For the purpose of discussing the scope and feasibility of ecovillages, we now move to a closer look at a specific ecovillage in Norway where I (Ferreira) am currently conducting anthropological fieldwork. Hurdal Ecovillage is located an hour’s drive north of Oslo. It is approximately 15 years old, and it can be divided into two periods: the early years (2002 – 2013) and the new era (2013 – now). In the beginning, there was the land and a house occupied by three families. Those who lived there at the time described it as quite challenging, especially sharing a single bathroom. From that point, the goal was to expand and build other houses with their own hands. Throughout the years around 7-8 houses have been built. The composition of the small community shifted somewhat through time, and the population consisted of a few stable families and drifters and hippies coming and going.
Some people who still live in the ecovillage describe those times as nice but tough. They were trying and experimenting, and for that many mistakes were made, leading to high debts. By 2012-2013, for economic and political reasons (which will be discussed later), it turned into a bigger project and nowadays it has approximately 100 residents living in 70-75 new houses especially adapted for heat storage and equipped with solar panels and waste separation boxes. Surrounded by a forest, the village has its own food production; 10,000m2 of land has been set aside for agricultural purposes. Accordingly, the whole community is able to generate wood-fire, plus solar energy and seasonal vegetables. In terms of village life there are a small range of ‘services’ that the inhabitants provide or ‘sell’ to each other, such as massages, therapies, wine/beer, carpentry, dancing lessons, homemade soap, baby-sitting and hitchhikes. Additionally, the dugnads (the Norwegian word for collective volunteer work) appears to be well functioning in the village.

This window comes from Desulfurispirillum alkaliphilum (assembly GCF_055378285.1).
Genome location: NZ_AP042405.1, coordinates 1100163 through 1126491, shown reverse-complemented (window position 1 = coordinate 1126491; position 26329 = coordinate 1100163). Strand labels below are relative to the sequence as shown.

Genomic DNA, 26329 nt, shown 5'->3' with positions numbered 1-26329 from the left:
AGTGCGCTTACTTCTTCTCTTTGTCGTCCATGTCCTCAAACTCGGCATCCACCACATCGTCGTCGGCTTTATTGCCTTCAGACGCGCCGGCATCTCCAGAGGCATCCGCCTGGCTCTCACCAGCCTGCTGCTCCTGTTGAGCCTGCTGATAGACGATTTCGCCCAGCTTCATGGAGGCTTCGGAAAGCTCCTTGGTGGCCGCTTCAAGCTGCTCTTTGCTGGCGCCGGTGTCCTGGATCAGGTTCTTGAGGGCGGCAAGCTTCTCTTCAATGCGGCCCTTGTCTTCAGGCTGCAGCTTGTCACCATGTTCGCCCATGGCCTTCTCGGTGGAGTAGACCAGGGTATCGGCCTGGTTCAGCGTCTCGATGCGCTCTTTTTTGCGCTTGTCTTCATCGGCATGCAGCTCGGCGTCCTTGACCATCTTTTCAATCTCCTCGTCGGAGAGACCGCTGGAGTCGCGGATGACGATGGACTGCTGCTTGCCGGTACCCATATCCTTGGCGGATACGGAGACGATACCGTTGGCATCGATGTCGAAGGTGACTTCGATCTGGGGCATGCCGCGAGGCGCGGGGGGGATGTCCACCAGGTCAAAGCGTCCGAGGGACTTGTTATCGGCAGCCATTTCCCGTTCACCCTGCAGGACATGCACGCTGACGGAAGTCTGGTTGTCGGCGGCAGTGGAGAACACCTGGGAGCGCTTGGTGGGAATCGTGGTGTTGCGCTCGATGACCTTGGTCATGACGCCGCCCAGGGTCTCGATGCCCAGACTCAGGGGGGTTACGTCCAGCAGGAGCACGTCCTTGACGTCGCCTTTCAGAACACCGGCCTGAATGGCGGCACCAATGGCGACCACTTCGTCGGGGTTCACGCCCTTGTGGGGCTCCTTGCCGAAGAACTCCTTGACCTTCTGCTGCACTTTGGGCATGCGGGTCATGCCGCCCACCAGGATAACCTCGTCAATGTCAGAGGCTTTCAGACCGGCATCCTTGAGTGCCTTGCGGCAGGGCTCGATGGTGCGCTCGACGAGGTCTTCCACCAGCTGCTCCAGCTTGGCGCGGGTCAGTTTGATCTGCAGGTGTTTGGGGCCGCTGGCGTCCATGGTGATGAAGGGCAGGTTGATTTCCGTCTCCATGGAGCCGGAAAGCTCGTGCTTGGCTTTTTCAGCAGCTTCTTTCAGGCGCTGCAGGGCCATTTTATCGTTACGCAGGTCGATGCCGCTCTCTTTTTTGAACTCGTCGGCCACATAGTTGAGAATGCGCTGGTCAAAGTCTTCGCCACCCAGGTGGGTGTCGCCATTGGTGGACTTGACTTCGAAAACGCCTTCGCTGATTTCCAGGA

However well-functioning these services seem to be, it is relevant to ask to what extent they can be conceptualized as part of an alternative economic space. Depending on the connotation of the concept, it would be easy to identify economic relations outside the market logic, or relations based on gift exchange systems. However, we suggest a different approach to this question by arguing that the Hurdal ecovillage can be seen as an alternative ecological space. As such, it consequently must be an alternative economic 14 space. The support for this argument will be discussed in the following sections.